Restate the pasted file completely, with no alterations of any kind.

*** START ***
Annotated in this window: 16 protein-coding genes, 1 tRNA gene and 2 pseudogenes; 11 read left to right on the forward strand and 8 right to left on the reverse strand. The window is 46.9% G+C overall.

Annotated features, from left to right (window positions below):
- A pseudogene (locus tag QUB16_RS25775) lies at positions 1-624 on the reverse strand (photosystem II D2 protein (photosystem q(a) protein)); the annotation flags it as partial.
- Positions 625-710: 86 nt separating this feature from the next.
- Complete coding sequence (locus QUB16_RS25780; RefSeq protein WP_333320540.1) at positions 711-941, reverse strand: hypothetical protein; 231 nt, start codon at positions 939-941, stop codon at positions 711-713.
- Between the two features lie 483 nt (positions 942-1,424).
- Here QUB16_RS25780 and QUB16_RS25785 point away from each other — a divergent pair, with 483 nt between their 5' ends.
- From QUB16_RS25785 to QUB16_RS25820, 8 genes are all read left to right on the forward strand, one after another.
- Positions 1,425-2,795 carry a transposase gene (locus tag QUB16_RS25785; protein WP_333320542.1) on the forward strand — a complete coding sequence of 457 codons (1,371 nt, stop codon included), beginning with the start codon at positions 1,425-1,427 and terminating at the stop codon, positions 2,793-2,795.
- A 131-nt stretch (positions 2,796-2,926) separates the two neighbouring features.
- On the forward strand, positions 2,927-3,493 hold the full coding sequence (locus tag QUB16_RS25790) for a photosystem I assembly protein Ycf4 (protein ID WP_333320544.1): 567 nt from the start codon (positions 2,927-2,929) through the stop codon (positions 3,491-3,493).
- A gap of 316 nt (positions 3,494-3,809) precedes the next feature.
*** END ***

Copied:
Annotated in this window: 16 protein-coding genes, 1 tRNA gene and 2 pseudogenes; 11 read left to right on the forward strand and 8 right to left on the reverse strand. The window is 46.9% G+C overall.

Annotated features, from left to right (window positions below):
- A pseudogene (locus tag QUB16_RS25775) lies at positions 1-624 on the reverse strand (photosystem II D2 protein (photosystem q(a) protein)); the annotation flags it as partial.
- Positions 625-710: 86 nt separating this feature from the next.
- Complete coding sequence (locus QUB16_RS25780; RefSeq protein WP_333320540.1) at positions 711-941, reverse strand: hypothetical protein; 231 nt, start codon at positions 939-941, stop codon at positions 711-713.
- Between the two features lie 483 nt (positions 942-1,424).
- Here QUB16_RS25780 and QUB16_RS25785 point away from each other — a divergent pair, with 483 nt between their 5' ends.
- From QUB16_RS25785 to QUB16_RS25820, 8 genes are all read left to right on the forward strand, one after another.
- Positions 1,425-2,795 carry a transposase gene (locus tag QUB16_RS25785; protein WP_333320542.1) on the forward strand — a complete coding sequence of 457 codons (1,371 nt, stop codon included), beginning with the start codon at positions 1,425-1,427 and terminating at the stop codon, positions 2,793-2,795.
- A 131-nt stretch (positions 2,796-2,926) separates the two neighbouring features.
- On the forward strand, positions 2,927-3,493 hold the full coding sequence (locus tag QUB16_RS25790) for a photosystem I assembly protein Ycf4 (protein ID WP_333320544.1): 567 nt from the start codon (positions 2,927-2,929) through the stop codon (positions 3,491-3,493).
- A gap of 316 nt (positions 3,494-3,809) precedes the next feature.